Even since Landwind crash test, and the Brilliance crash test, the reputation of Chinese cars in Europe has been a little, shall we say, challenging. Watching the bonnet of a car crumble like Professor Gilbert’s theory on Toyota’s UA tofu does have its effect on prospective customers.
But none of this seems to worry BYD. Europe is their next target. Autocar reports that BYD, the maker of China’s biggest selling car, the F3, will be coming to Europe in 2011. Not with their bestselling F3, but with a pure electric E6. The car was introduced at the Geneva Motor Show.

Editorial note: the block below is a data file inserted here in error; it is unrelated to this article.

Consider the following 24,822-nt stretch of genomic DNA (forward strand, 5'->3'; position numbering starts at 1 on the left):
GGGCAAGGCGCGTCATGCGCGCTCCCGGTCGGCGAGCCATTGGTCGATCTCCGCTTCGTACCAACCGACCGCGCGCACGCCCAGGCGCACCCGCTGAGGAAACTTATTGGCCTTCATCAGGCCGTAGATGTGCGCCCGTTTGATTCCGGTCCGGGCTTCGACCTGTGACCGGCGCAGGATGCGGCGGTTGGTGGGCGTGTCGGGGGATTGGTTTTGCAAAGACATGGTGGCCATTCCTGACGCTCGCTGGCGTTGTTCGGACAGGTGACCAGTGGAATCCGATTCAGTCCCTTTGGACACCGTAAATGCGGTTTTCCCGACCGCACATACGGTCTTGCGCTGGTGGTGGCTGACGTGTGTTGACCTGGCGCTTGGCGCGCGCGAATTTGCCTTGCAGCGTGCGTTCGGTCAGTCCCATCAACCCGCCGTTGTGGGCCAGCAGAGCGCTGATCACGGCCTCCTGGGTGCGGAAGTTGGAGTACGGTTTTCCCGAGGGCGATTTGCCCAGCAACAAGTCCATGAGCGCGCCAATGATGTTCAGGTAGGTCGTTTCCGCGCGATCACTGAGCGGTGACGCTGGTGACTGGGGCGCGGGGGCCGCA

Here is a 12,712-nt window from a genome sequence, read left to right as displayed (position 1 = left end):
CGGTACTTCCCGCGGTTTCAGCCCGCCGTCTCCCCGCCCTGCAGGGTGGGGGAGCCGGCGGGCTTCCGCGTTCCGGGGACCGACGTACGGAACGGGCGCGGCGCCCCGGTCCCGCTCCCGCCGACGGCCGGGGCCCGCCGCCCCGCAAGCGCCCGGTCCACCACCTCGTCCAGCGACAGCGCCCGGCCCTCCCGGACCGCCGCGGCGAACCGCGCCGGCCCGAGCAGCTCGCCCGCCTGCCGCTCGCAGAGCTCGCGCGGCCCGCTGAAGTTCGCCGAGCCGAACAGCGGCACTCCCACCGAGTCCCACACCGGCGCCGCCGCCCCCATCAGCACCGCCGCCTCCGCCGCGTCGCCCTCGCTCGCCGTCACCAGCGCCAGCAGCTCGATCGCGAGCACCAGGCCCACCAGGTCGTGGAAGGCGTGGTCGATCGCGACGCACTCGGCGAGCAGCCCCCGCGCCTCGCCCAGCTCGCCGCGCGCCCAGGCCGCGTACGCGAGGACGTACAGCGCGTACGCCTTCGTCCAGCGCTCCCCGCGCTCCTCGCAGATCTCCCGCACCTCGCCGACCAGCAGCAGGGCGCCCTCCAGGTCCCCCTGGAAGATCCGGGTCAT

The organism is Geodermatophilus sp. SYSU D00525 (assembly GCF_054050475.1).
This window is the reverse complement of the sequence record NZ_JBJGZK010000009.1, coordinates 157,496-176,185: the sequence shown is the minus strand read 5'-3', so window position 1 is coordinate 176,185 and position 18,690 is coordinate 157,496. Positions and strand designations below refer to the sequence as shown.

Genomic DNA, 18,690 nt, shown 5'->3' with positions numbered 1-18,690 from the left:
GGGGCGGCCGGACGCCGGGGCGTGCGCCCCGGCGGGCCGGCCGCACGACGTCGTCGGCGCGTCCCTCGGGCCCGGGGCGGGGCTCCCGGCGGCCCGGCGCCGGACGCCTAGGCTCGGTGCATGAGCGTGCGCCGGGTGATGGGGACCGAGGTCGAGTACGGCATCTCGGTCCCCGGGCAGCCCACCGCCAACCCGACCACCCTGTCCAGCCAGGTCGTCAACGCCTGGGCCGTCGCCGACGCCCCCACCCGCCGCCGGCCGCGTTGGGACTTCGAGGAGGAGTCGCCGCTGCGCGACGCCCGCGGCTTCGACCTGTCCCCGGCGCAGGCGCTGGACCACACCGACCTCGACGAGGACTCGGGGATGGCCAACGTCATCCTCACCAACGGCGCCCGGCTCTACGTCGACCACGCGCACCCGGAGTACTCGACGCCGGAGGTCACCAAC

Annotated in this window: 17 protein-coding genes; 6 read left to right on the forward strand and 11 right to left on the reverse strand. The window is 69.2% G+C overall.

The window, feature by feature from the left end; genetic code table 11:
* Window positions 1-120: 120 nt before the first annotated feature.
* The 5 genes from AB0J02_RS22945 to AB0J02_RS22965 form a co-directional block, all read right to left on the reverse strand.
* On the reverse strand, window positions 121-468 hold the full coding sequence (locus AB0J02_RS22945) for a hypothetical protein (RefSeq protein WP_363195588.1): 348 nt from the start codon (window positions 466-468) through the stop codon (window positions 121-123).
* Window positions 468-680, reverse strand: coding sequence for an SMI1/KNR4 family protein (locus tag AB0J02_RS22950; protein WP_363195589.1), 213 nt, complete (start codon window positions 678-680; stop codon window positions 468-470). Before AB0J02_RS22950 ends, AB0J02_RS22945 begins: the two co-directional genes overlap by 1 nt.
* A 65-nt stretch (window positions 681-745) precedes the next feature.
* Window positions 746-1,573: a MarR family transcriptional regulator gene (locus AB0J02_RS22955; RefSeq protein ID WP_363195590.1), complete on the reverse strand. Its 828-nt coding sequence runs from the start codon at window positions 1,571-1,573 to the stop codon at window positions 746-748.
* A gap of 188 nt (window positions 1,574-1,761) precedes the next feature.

The car is planned to be powered by a 101bhp electric motor, with 332lb ft of torque, linked up to BYD’s own lithium ion batteries. The 0-62mph time will be 14 seconds (so, best not try to out-drag that Ford Focus ST sitting next to you at the traffic lights) and have a top speed of 87mph (So, no trips to the Nürburgring Nordschleife). It will, however, (according to BYD) do 200 miles on a single charge. UK customers can also look forward to BYD’s F3DM, a small saloon which was the world’s first plug-in hybrid. It uses lithium phosphate batteries and has an electric range of 60 miles. All this sounds good, but what are the safety ratings going to be on these cars? Well, they must pass European Community Whole Vehicle Type Approval (ECWVTA), and tofumobiles stand no chance in Europe. Here, they check before admitting the car.